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A train of phantoms in wild order rose,
And join'd, this intellectual scene compose. 10
I stood, methought, betwixt earth, seas, and
The whole creation open to my eyes : '
In air self-balanc'd hung the globe below,
Where mountains rise and circling oceans flow;
Here naked rocks, and empty wastes were seen,
There tow'ry cities, and the forests green : 16
Here failing ships delight the wand'ring eyes;
There trees, and intermingled temples rise :
Now a clear sun the shining scene displays,
The transient landscape now in clouds decays. 20.
O’er the wide Prospect as I gaz'd around, Sudden I heard a wild promiscuous sound, Like broken thunders that at distance roar, Or billows murm’ring on the hollow shore: Then gazing up, a glorious pile beheld, Whosetow’ringsummit ambient clouds conceal'd.
Ver. 11. etc.] These verses are hinted from the following of Chaucer, Book ii.
Tho' beheld I fields and plains,
Now hills, and now mountains.
Now valeis, and now forestes,
And now unneth great bestes,
Now rivers, now citees,
Now towns, now great trees,
Now shippes sayling in the sech. P.
High on a rock of Ice the structure lay,
Steep its ascent, and slipp’ry was the way;
The wond'rous rock like Parian marble shone,
And seem'd, to distant sight, of solid stone. 30
Inscriptions here of various names I view'd, i
The greater part by hostile time subdu'd;
Yet wide was spread their fame in ages past,
And Poets once had promis’d they should last.
Ver. 27. High on a rock of Ice, etc.] Chaucer's third book, of Fame.
It stood upon so high a rock,
Higher standeth none in Spayne
What manner stone this rock was,
For it was like a lymed glass,
But that it shone full more clere;
But of what congeled matere
It was, I niste redily;
But at the last espied I,
And found that it was every dele,
A rock of ise and not of stele.
Ver. 31. Inscriptions here, etc.)
Tho’ saw I all the hill y-grave.
With famous folkes names fele,
That had been in much wele
And her fames wide y-blow;
But well unneth might I know
Any letters for to rede.
Their names by, for out of drede
They weren almost off-thawen so,
That of the letters one or two
Were molte away of every name,
So unfamous was woxe her fame;
But men said, what may ever last.. P.
What of them, almon or out of
Some fresh engrav'd appear'd of Wits renown'd;
I look'd again, nor could their trace be found. 36
Critics I saw, that other names deface,
And fix their own, with labour, in their place:
Their own, like others, soon their place resign’d,
Or disappear'd, and left the first behind. 40
Nor was the work impair’d by storms alone,
But felt th' approaches of too warm a sun;
For Fame, impatient of extremes, decays
Not more by Envy than excess of Praise.
Yet part no injuries of heav'n could feel, 45
Like crystal faithful to the graving steel :
VER. A1. Nor was the work impair'd, etc.]
Tho gan I in myne harte cast,
That they were molte away for heate,
And not away with stormes beate.
VER. 45. Yet part no injuries, etc.]
For on that other side I sey:
Of that hill which northward ley,
How it was written full of names
Of folke, that had afore great fames,
Of old time, and yet they were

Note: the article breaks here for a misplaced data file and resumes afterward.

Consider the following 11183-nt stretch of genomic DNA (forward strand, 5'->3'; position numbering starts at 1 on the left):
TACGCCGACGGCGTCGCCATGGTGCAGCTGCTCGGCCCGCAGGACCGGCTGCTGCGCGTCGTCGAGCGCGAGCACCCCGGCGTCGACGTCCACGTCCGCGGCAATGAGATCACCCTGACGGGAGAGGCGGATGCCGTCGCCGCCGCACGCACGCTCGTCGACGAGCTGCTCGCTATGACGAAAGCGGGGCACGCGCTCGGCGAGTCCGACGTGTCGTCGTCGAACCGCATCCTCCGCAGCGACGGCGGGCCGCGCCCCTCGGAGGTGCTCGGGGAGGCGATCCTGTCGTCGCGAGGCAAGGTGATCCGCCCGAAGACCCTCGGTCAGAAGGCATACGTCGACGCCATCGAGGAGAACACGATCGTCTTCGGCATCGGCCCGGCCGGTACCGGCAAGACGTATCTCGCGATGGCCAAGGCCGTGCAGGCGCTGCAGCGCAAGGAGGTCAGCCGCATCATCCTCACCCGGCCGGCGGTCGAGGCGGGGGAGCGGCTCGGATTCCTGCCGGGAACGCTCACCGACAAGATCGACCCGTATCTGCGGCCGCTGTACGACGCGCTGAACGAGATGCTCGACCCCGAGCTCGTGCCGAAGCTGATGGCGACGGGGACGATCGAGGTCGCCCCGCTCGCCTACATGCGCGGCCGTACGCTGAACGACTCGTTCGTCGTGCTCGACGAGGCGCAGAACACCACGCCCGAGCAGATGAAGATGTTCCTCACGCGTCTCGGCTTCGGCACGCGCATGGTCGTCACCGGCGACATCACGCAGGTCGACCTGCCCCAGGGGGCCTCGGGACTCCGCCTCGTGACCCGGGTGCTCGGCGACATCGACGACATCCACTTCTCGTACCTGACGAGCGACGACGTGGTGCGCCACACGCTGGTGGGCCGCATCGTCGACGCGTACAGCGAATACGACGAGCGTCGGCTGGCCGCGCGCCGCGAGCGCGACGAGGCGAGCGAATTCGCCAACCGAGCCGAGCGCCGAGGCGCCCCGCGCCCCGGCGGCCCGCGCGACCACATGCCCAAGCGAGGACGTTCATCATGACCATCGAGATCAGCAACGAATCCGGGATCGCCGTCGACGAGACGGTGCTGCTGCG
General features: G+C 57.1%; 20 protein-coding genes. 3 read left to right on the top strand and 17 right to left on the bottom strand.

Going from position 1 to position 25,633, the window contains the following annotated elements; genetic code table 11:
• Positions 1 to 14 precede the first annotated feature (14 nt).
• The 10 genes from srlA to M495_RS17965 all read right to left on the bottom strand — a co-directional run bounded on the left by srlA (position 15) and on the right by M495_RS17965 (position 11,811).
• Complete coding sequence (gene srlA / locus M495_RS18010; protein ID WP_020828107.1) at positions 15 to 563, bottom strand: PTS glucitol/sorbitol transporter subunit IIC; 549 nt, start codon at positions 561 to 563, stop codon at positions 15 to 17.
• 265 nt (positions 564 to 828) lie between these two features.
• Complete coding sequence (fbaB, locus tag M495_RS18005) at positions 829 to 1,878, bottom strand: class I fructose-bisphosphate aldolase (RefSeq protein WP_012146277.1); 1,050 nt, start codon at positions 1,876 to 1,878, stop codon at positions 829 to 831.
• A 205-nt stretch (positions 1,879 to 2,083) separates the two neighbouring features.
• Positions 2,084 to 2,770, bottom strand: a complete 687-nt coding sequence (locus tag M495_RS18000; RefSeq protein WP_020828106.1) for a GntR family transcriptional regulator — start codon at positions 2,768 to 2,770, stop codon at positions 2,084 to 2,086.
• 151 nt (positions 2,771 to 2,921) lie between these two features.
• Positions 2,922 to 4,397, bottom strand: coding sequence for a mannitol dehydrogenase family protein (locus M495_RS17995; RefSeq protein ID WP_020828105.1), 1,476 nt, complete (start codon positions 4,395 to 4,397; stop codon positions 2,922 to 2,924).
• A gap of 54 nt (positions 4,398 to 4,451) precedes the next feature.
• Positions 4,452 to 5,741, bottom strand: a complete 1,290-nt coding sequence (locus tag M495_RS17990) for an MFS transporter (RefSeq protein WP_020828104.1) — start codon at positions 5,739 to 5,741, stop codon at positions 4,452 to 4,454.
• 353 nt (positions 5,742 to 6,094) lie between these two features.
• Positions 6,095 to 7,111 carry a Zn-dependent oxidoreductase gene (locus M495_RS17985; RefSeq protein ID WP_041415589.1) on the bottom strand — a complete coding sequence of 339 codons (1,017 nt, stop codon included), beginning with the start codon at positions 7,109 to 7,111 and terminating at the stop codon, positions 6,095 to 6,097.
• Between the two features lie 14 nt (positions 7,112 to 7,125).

As fresh as men had written hem there
The self day, or that houre
That I on hem gan to poure :
But well I wiste what it made;
It was conserved with the Nade
(All the writing that I fye)
Of the castle that stoode on high,
And stood eke in so cold a place,
That heate might it not deface. P.
The rock's high summit, in the temple's shade,
Nor heat could melt, nor beating storm invade.
Their names inscrib'd unnumber'd ages past
From time's first birth, with time itself shall last;
These ever new, nor subject to decayš,
Spread, and grow brighter with the length of days.
So Zembla’s rocks (the beauteous work of frost)
Rise white in air, and glitter o'er the coast ;
Pale füns, unfelt, at distance roll away; 55
And on th’impassive ice the lightnings play;
Eternal snows the growing mass fupply,
Till the bright mountains prop th’incumbent sky:
As Atlas fix'd, each hoary pile appears, . .
The gather'd winter of a thousand years. 60 .
On this foundation Fame's high temple stands ;
Stupendous pile! not rear’d by mortal hands.
Whate'er proud Rome or artful Greece beheld, ..
Ör elder Babylon, its frame excell'd.
Four fáces had the dome, and ev'ry face
Of various structure, but of equal grace:
Ver. 65. Four faces had the dome, etc.) The Temple is dea scribed to be square, the four fronts with open gates facing the different quarters of the world, as an intimation that all nations of the earth may alike be received into it. The wesa tern front is of Grecian architecture : the Doric order was
of the earth mar the world, as an open gates fac
Four brazen gates, on columns lifted high,
Salute the diff'rent quarters of the sky.
Here fabled Chiefs in darker ages born,
Or Worthies old, whom arms or arts adorn, 70 i
Who cities rais’d, or tam'd a monstrous race;
The walls in venerable order grace.
Heroes in animated marble frown,
And Legislators seem to think in stone.
Westward, a sumptuous frontispiece appear’d,
On Doric pillars of white marble rear'd, 76
Crown’d with an architrave of antique mold,
And sculpture rising on the roughen'd gold.
In shaggy spoils here Theseus was beheld,
And Perseus dreadful with Minerva’s shield : 80
There great Alcides stooping with his toil,
Rests on his club, and holds th' Hesperian spoil.
Here Orpheus fings; trees moving to the sound
Start from their roots, and form a shade around :
Amphion there the loud creating lyre 85
Strikes, and beholds a sudden Thel
peculiarly facred to Heroes and Worthies. Those whofe ftatues are after mentioned, were the first names of old Greece in arms and arts. P.
VER. 81. There great Alcides, etc.] This figure of Hercules is drawn with an eye to the position of the famous statue of Farnese. P.